Tuesday, 27 November 2012

From Russia With Love

For anyone not yet fifty – I doubt you can fully imagine the thrill of a new Bond movie. There are now fifty films in the franchise, the latest being Skyfall (in case you didn’t notice the hype) and I can imagine that the first films might seem like museum pieces to youngsters today. But when I was a teenager the films were quite simply thrilling! And so were the books. 

The first Bond film I saw was From Russia With Love. It was the second film made and it starred Sean Connery. The story centres on a plot by SMERSH the Soviet counter-intelligence agency, to assassinate Bond in such a way as to discredit both him and British Intelligence. As bait for the plot, the Russians use a beautiful cipher clerk and the Spektor, a Soviet decoding machine. Much of the action takes place in Istanbul and on the Orient Express.
The film was released in 1963 and I was fifteen. I saw it with my best friend and his girlfriend, and a girl who wanted to be my girlfriend. But, as I remember it, I wasn’t very keen. It had been snowing and it was cold. I remember wearing my new coat. And I remember the intoxicating smell of the cavernous, art deco Odeon cinema. The film was exciting, moody and, with its seduction scene, quite sexy to a fifteen year old. Innovative too – with its MI5 gadgets. It had all the ingredients for future Bond films.

I loved the books too. From Russia With Love is probably still my favourite. It was the fifth in the series, published in 1957. I can’t remember if it was the first I read – nor if I read it before I saw the film or after. I do remember reading (or re-reading) the whole series when I should have been studying for my exams. Ian Fleming was a very good writer, with pace and an eye for detail.  And modern thriller writers would do well to study his technique.

Writing this has made me hanker to read the book and see the film again. And of course the reason I wrote this piece is that I’ve just seen Skyfall, one of the best Bond films I think, with its nod to its past. You probably had to be over fifty if, when, at the end of the film as the familiar Bond theme music was finally used, you found yourself wiping away a small tear from the corner of your eye.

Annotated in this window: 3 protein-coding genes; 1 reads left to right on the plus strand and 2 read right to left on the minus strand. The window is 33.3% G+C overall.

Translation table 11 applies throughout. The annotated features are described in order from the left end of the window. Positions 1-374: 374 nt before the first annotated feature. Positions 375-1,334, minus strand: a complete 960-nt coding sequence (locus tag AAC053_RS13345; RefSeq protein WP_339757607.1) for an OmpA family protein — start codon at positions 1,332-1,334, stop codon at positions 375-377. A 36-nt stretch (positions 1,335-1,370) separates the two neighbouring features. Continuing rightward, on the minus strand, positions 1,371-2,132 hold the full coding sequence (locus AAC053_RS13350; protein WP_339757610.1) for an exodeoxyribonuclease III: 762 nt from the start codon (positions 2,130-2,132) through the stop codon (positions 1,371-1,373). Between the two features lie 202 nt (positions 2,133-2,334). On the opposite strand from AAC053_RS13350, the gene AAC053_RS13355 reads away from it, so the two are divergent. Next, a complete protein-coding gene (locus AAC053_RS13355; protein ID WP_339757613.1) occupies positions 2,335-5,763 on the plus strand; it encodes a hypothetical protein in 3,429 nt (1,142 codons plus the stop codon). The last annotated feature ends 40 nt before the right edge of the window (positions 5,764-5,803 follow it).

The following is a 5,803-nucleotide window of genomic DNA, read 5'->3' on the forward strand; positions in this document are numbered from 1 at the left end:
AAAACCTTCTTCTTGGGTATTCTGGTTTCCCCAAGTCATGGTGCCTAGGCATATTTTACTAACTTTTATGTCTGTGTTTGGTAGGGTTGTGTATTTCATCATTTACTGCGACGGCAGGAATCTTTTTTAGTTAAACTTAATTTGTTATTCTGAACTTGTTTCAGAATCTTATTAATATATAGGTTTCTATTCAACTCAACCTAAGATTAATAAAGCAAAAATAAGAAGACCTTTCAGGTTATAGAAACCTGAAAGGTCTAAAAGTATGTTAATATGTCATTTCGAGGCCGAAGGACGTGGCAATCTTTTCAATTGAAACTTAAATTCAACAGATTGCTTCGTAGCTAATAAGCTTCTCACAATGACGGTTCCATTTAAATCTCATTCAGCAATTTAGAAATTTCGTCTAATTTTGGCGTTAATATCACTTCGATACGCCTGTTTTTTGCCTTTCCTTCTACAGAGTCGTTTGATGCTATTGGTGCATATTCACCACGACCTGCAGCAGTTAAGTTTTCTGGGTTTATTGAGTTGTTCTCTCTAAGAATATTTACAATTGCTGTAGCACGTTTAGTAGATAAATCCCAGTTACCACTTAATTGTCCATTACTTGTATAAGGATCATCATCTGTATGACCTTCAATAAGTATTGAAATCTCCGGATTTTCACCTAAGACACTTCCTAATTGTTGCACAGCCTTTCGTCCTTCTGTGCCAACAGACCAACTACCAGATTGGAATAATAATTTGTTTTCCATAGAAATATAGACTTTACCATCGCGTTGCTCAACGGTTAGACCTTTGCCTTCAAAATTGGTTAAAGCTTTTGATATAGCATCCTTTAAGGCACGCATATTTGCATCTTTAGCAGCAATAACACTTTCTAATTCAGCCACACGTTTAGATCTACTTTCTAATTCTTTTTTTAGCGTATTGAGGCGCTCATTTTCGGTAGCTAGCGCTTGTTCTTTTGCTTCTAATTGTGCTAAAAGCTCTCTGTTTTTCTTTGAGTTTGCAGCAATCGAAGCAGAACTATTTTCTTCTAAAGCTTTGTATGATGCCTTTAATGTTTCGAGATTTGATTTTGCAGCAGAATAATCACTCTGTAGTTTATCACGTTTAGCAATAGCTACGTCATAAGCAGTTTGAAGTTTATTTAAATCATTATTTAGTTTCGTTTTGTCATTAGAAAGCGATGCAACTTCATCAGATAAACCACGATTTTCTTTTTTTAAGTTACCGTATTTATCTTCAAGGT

. . . aNOtHEr dIp INtO ThE mAGpIE mEMOrY pOOoL.

Tuesday, 20 November 2012

Pampered Punctuations from Punctilious Popinjays

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"In a time of universal deceit, telling the truth is a revolutionary act."
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George Orwell
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aNOtHEr qUOtE fRoM ThE mAGpIEs.




Saturday, 10 November 2012

It's Only A Word, Will!

Kyphotic.

Adj. 1. kyphotic - characteristic of or suffering from kyphosis, an abnormality of the vertebral column
unfit - not in good physical or mental condition; out of condition; "fat and very unfit"; "certified as unfit for army service"; "drunk and unfit for service"


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aNOtHEr dIp INtO ThE mAGpIE mEMOrY pOOoL.

Sunday, 4 November 2012

A Feast of Posters

 
 
A beautifully drawn picture from a poster of the last century. Created at a time when music hall artists were having a rough time of it. I like this period. I like the bawdy type hmour, the working class honesty of the shows but more than that the posters with which  they used to advertise all manner of things...
 
 
 
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aNOtHEr dIp INtO ThE mAGpIE mEMOrY pOOoL.

Thursday, 1 November 2012

jbkrost


It says this on jbkrost’s blog profile:

Gender
Male
Location
Introduction
I just stab at the canvas and click at the shutter... sometimes it works out
Interests
Favourite Films
Favourite Music
Favourite Books

I like the fact that for such an accomplished artist, if known only too few, could be so self-deprecating as to say “I just stab at the canvas and click at the shutter... sometimes it works out.” It does though. It works out incredibly well. Of course in the end it all comes down to taste. I man, after all, everything is a question of personal preference but I have to say that this man’s work is very much ‘up my street,’ my ‘cup of tea.’
He seems, oddly enough, to quite like his anonymity choosing to let his art speak for him rather than adopting a Daliesque type vaudeville. His paintings of stretched, ghost like. His figures remind me slightly of Edvard Munch’s work. Having said that I am sure neither artist would agree. There is pain here, discomfort but I am not sure why. Perhaps, like Francis Bacon, he is merely reflecting the world or humanity as he sees it.

I know this though. I like jbkrost’s (yes, all in lower case) work. I would certainly be proud to have it hang from my wall.

 



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aNOtHEr dOlLoP oF OiL oN lIfeS cAnvAs.